Regional war brews between Turkey and Russia

While tensions simmer in Syria’s Idlib province, fighting between Armenia and Azerbaijan in Nagorno-Karabakh could put Turkey and Russia on a path to war.

An Armenian soldier fires an artillery piece during fighting with Azerbaijan’s forces in the breakaway region of Nagorno-Karabakh (AP).

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Turkey and Russia have had a hot-cold relationship in recent decades, with a long history of war going back to the late 18th century. Destiny has seemingly put the Turkish and Russian civilisations on a collision course, with the Turks and their allies having been the main obstacle standing between the Russians and their 300-year march towards the warm waters of the Mediterranean.

In that time, the Russians have overrun several territories that were once Turkish, or at least once allied to the former Ottoman Empire. Turkish control and influence has been all but wiped out from southern Poland, southern Ukraine and the northern Caucasus. Entire populations have been uprooted, including the Meshketian Turks of Georgia, the Circassians of Sochi, and the Tatars of Crimea, only very few of whom were able to return to their homeland. Be it in the name of Orthodox Christianity, pan-Slavic nationalism, or Marxism-Leninism, the Russians have for hundreds of years successfully built corridors of influence that have cut through Turkish and Muslim territories in their southward advance.

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Before the collapse of the Soviet Union, Russian influence was at its historic peak. The Balkans, the Black Sea, Eastern Europe, the Caucasus and Central Asia were totally under Russian control. During the Cold War, Soviet-promoted communism was creeping into Hellenic society in both Greece and Cyprus, while Marxist-Leninist ideas fueled a number of militant groups in Turkey, including the PKK, which sought to carve out a Kurdish leftist utopia in the country’s southeast. Following the coming to power of Hafez al Assad in Syria, the Soviets secured a naval base in Tartus, which was later inherited by the Russian Federation. But when the Soviet Union fell apart, besides the Russian base in Tartus, the Russians were more or less defeated.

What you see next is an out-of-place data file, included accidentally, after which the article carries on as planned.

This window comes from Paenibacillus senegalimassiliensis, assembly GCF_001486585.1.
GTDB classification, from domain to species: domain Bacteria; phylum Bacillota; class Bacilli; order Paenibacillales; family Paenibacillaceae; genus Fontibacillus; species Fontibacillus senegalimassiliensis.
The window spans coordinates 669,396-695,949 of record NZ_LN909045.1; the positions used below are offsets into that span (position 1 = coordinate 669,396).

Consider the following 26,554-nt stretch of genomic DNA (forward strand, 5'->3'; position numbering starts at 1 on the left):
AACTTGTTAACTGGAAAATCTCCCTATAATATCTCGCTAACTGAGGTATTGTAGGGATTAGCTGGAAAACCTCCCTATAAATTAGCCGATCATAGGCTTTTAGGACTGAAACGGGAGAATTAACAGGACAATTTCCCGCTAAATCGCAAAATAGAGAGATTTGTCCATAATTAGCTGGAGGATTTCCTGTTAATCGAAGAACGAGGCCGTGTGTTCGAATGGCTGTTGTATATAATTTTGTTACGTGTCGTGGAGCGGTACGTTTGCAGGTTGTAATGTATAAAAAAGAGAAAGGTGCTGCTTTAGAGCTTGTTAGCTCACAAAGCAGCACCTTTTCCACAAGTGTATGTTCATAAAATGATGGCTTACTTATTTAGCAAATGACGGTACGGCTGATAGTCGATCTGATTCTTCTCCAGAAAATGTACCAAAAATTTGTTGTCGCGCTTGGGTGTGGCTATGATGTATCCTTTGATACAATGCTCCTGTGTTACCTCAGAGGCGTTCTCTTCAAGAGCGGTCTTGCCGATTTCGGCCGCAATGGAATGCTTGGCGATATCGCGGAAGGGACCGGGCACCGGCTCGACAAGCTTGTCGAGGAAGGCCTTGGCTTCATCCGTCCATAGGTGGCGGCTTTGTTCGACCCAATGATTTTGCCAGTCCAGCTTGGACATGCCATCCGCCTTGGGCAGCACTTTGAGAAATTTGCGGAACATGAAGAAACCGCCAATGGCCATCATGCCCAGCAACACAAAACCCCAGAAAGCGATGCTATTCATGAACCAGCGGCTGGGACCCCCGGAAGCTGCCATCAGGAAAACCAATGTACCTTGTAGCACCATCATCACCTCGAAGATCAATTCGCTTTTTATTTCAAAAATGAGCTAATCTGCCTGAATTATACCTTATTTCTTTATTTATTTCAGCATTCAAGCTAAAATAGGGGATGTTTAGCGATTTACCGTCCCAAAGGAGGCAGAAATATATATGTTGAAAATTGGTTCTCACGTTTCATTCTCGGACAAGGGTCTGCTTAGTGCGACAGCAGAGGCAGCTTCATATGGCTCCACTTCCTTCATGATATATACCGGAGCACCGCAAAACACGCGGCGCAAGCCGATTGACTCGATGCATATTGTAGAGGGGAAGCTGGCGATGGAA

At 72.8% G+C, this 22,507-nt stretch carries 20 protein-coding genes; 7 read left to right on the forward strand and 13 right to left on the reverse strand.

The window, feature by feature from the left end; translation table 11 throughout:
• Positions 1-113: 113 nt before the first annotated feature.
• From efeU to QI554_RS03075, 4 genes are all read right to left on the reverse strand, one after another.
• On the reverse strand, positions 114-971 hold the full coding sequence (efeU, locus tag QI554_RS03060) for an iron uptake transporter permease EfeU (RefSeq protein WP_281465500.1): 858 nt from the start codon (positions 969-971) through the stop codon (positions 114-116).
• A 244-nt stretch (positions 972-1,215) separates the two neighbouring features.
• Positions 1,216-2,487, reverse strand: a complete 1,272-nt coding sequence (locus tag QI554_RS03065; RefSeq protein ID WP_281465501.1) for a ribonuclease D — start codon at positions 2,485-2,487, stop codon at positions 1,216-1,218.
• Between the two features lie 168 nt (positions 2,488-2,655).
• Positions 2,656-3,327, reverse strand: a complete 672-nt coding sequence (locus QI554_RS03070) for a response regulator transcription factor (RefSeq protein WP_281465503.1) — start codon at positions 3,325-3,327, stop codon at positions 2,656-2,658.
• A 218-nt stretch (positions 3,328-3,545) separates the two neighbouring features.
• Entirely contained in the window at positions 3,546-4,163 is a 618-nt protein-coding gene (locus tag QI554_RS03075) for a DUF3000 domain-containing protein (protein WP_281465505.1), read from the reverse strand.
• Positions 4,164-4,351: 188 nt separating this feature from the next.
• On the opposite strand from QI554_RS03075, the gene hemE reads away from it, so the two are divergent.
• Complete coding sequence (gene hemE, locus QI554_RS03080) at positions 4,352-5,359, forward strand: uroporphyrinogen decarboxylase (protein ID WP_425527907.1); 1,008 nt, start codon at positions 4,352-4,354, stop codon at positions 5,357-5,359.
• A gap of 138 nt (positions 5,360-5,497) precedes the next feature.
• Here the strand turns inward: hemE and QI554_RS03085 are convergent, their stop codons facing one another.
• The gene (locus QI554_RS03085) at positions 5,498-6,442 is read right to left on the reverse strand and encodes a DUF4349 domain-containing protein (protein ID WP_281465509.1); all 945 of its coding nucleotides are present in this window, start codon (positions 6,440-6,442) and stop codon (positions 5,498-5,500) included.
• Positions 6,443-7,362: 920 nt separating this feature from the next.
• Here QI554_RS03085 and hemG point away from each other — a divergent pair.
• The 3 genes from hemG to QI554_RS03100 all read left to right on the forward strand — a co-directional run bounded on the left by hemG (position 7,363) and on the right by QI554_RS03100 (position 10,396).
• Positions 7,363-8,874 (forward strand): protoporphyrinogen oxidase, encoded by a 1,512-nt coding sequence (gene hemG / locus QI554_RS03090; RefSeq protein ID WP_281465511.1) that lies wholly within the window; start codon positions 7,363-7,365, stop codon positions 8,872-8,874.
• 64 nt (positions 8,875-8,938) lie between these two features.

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However, the Russian withdrawal was not complete. The Russians left behind assets, puppet leaders and open-ended conflicts that required Moscow’s mediation. The Tartus naval base represented Russia’s last bastion in the region, and Moscow relied on the status quo protected by Bashar al Assad, son of Hafez, to ensure that this remained the case. But when the Syrian civil war started in 2011, Russia was alarmed, especially as the Assad regime appeared to be on the backfoot throughout much of the war. When Syrian rebels took control of the Idlib province in 2015, as well as most of Syria’s commercial capital Aleppo, Moscow was prompted to intervene on Assad’s behalf.

This created problems between Russia and Turkey, with Turkey having supported the Syrian opposition in the conflict. Russian airstrikes targeting rebels along the Turkish-Syrian border was also creating a dispute, as Russian warplanes were on a number of occasions accused of infringing on Turkish airspace. Not only was this a problem for Turkey, but it was also alarming for NATO. If attacked, Turkey, being a NATO member, could have invited a NATO military intervention that would potentially bring Russia and the West to direct blows.

However, Turkey was not satisfied with the West’s stance in the war, especially as the US opted to back the YPG militia in the Syrian conflict. Turkey has long accused the YPG of being an affiliate of the PKK. Washington’s attempt to rebrand the YPG by forming the Syrian Democratic Forces (SDF) failed to put Turkish concerns at ease. Judging the threat from the YPG to be more of a priority than that posed by the Assad regime, Turkey therefore entered a three-way cooperation with Russia and Iran to de-escalate the conflict in Syria, particularly in Idlib, where clashes between regime and rebel forces have since frozen, minus occasional skirmishes.